Colloquium: Writing History and Lyric in Trilingual England

Friday, April 11, 2008, 3-5:30 p.m.

South Hall 2635

Reception to follow


Ralph Hanna, Professor of Paleography, Fellow of Keble College, Oxford University: “The Matter of Fulk: Romance and History in Fourteenth-Century Shropshire.”

Fouke le Fitz Waryn, an Anglo-Norman prose text of c. 1325-30, is the only surviving full rendition of a narrative retold at least three times, in English and French, during the period c.1260-c.1400.  Most of the text is devoted to Fulk III's quite historical revolt against King John in 1201-3.  But the text has always appeared problematic, since the tale of Fulk's disobedience has acquired a patina of 'romance' materials very far from plausible, let alone historical.  The lecture examines aspects of this presentation, far from limited to this text but ubiquitous in insular historical writing and romance.


Seth Lerer, Avalon Foundation Professor in Humanities, Stanford University: “The English Lyric in a Trilingual World.”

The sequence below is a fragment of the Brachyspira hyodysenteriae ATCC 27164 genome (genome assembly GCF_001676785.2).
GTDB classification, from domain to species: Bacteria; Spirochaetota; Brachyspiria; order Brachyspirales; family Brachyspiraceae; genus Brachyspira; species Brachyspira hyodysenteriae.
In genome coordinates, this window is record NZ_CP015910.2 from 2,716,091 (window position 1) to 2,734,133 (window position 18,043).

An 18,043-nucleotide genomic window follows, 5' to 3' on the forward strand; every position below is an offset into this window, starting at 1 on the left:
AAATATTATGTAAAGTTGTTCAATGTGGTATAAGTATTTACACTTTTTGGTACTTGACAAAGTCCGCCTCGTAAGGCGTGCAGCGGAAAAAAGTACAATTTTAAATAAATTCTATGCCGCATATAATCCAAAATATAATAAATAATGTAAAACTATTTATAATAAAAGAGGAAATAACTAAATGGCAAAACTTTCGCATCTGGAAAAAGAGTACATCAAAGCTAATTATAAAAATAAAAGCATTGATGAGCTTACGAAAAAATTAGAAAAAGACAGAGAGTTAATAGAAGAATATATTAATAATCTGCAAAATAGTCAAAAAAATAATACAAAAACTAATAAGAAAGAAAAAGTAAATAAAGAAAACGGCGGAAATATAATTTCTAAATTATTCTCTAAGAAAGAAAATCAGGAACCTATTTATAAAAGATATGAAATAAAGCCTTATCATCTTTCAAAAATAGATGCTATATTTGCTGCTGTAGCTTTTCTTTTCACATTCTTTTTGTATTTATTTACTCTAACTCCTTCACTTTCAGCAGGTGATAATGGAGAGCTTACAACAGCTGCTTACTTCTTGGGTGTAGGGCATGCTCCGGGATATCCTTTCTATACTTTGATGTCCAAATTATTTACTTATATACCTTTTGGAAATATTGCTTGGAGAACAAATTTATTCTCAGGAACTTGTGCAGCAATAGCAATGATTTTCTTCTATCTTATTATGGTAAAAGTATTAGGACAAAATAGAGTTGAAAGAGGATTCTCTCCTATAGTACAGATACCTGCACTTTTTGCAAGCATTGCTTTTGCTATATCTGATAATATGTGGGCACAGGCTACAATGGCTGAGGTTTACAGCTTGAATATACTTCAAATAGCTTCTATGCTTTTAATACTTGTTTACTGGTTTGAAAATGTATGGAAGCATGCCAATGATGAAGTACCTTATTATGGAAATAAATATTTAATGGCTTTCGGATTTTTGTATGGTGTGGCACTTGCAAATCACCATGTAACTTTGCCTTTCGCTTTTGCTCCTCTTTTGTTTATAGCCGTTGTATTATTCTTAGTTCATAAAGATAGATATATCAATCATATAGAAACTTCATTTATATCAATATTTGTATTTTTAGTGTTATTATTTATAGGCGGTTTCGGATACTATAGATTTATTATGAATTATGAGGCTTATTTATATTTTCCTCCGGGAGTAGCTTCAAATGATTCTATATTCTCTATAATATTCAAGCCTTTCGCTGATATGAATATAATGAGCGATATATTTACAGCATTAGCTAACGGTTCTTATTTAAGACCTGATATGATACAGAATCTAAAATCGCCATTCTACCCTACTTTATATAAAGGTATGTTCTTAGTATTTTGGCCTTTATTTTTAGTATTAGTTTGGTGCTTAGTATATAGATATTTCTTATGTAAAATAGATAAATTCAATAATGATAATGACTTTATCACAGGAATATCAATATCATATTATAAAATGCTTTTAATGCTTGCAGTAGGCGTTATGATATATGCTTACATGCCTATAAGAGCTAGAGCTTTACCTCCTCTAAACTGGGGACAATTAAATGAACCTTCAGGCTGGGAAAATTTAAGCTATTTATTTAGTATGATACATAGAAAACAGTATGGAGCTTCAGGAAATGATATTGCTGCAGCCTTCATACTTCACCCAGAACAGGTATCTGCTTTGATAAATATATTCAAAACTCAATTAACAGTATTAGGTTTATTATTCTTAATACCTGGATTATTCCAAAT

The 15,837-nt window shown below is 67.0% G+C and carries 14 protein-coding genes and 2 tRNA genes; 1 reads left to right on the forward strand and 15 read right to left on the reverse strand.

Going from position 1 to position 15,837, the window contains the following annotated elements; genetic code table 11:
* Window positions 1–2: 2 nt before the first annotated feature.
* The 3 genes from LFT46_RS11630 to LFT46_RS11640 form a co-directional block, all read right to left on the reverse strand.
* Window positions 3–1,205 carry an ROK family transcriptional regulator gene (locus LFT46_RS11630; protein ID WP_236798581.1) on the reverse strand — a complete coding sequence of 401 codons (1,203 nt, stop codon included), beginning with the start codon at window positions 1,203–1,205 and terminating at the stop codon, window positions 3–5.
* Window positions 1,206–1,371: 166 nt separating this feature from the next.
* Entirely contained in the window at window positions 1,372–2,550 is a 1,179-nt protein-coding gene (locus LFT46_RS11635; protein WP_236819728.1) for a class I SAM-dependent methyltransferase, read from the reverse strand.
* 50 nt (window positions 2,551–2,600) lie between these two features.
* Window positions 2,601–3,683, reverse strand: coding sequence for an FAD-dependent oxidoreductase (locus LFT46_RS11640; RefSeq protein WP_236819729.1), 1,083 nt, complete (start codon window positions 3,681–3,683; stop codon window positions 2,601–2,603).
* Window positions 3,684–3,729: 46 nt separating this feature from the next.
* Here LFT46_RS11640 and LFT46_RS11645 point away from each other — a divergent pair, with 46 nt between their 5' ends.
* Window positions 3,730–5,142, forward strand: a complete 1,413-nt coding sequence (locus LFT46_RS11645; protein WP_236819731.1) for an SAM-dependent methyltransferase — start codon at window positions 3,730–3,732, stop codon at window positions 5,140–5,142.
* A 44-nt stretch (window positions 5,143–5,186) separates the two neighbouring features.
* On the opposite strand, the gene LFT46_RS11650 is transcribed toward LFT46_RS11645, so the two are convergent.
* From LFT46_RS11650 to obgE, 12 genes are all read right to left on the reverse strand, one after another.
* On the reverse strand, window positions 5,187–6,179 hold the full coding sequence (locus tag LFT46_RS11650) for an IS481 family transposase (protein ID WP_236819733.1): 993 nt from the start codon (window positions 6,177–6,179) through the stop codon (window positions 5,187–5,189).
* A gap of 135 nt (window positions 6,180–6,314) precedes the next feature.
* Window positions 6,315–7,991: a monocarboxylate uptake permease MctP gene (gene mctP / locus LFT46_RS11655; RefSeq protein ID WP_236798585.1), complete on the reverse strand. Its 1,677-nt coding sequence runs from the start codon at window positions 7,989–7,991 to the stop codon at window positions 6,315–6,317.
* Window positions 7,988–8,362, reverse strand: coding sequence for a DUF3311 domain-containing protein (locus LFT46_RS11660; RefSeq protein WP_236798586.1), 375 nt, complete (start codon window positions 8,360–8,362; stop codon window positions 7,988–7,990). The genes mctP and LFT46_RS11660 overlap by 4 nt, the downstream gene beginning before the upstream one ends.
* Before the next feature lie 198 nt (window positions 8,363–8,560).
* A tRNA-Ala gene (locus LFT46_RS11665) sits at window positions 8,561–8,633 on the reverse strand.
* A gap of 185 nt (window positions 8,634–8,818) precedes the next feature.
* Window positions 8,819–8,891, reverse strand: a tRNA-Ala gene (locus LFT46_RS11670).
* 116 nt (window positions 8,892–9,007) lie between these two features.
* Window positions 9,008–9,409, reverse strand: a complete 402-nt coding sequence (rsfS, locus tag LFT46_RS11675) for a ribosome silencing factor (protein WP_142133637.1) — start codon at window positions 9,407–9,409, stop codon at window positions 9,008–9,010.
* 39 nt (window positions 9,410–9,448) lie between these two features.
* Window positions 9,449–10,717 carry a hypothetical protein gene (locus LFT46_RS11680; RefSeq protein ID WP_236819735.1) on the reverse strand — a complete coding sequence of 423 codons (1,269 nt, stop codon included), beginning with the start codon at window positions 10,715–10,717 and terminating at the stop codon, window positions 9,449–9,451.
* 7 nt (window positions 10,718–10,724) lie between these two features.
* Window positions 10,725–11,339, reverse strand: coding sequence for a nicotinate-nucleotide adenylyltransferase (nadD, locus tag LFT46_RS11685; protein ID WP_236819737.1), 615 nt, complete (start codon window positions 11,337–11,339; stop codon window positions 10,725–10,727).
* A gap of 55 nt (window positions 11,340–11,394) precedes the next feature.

The paper looks at the lyrics of the famous Harley MS collection to explore the ways in which English, French, and Latin interact to to challenge our modern notions of vernacularity and our historical sense of the vernacular short poem. In particular, the paper argues that the study of the English lyric has gone on in a radically de-historicized manner, as most of us read and teach these poems out of anthologies and collections that efface the original manuscript contexts of the works. Restoring these poems to their original contexts helps us understand how English, French, and Latin constituted strata, in effect, of vernacular expression in lyric forms. It also helps us understand the ways in which these poems may be less the personal articulations of an emotive voice and more the literate performances of or ventriloquisms of learned tropes and conventions. Finally, I want to realign the study of the medieval lyric away from the formalist appreciations of the Dronke tradition and towards a method that stresses distinctive histories of language, manuscript production and reception, and genre.

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